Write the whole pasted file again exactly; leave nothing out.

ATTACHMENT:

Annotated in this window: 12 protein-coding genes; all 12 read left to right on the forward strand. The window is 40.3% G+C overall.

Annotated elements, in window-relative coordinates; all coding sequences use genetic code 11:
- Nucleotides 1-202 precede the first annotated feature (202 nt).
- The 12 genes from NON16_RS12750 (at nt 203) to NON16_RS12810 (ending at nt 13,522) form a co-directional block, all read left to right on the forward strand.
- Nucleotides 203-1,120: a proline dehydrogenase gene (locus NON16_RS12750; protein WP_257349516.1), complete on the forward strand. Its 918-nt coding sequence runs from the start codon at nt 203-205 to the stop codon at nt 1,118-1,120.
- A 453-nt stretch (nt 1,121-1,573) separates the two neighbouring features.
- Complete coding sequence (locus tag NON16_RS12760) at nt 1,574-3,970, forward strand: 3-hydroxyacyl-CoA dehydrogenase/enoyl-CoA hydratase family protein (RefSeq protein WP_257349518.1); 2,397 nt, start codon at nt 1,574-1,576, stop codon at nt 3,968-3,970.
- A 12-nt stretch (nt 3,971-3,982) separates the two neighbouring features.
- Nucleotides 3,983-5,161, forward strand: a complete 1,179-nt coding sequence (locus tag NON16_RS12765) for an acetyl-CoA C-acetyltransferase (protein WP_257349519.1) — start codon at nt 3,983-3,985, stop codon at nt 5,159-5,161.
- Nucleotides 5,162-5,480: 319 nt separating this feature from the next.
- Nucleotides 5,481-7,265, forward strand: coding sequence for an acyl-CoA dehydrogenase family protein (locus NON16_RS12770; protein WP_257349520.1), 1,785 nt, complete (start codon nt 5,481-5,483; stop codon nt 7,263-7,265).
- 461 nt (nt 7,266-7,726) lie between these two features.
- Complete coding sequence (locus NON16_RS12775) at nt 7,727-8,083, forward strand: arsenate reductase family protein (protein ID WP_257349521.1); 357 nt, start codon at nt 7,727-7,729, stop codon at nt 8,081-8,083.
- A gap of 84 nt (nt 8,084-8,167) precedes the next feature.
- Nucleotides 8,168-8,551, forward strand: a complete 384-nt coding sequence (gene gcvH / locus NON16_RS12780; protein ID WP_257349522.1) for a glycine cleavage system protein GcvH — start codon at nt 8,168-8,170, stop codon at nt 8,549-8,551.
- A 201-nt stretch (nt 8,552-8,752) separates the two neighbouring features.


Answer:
Annotated in this window: 12 protein-coding genes; all 12 read left to right on the forward strand. The window is 40.3% G+C overall.

Annotated elements, in window-relative coordinates; all coding sequences use genetic code 11:
- Nucleotides 1-202 precede the first annotated feature (202 nt).
- The 12 genes from NON16_RS12750 (at nt 203) to NON16_RS12810 (ending at nt 13,522) form a co-directional block, all read left to right on the forward strand.
- Nucleotides 203-1,120: a proline dehydrogenase gene (locus NON16_RS12750; protein WP_257349516.1), complete on the forward strand. Its 918-nt coding sequence runs from the start codon at nt 203-205 to the stop codon at nt 1,118-1,120.
- A 453-nt stretch (nt 1,121-1,573) separates the two neighbouring features.
- Complete coding sequence (locus tag NON16_RS12760) at nt 1,574-3,970, forward strand: 3-hydroxyacyl-CoA dehydrogenase/enoyl-CoA hydratase family protein (RefSeq protein WP_257349518.1); 2,397 nt, start codon at nt 1,574-1,576, stop codon at nt 3,968-3,970.
- A 12-nt stretch (nt 3,971-3,982) separates the two neighbouring features.
- Nucleotides 3,983-5,161, forward strand: a complete 1,179-nt coding sequence (locus tag NON16_RS12765) for an acetyl-CoA C-acetyltransferase (protein WP_257349519.1) — start codon at nt 3,983-3,985, stop codon at nt 5,159-5,161.
- Nucleotides 5,162-5,480: 319 nt separating this feature from the next.
- Nucleotides 5,481-7,265, forward strand: coding sequence for an acyl-CoA dehydrogenase family protein (locus NON16_RS12770; protein WP_257349520.1), 1,785 nt, complete (start codon nt 5,481-5,483; stop codon nt 7,263-7,265).
- 461 nt (nt 7,266-7,726) lie between these two features.
- Complete coding sequence (locus NON16_RS12775) at nt 7,727-8,083, forward strand: arsenate reductase family protein (protein ID WP_257349521.1); 357 nt, start codon at nt 7,727-7,729, stop codon at nt 8,081-8,083.
- A gap of 84 nt (nt 8,084-8,167) precedes the next feature.
- Nucleotides 8,168-8,551, forward strand: a complete 384-nt coding sequence (gene gcvH / locus NON16_RS12780; protein ID WP_257349522.1) for a glycine cleavage system protein GcvH — start codon at nt 8,168-8,170, stop codon at nt 8,549-8,551.
- A 201-nt stretch (nt 8,552-8,752) separates the two neighbouring features.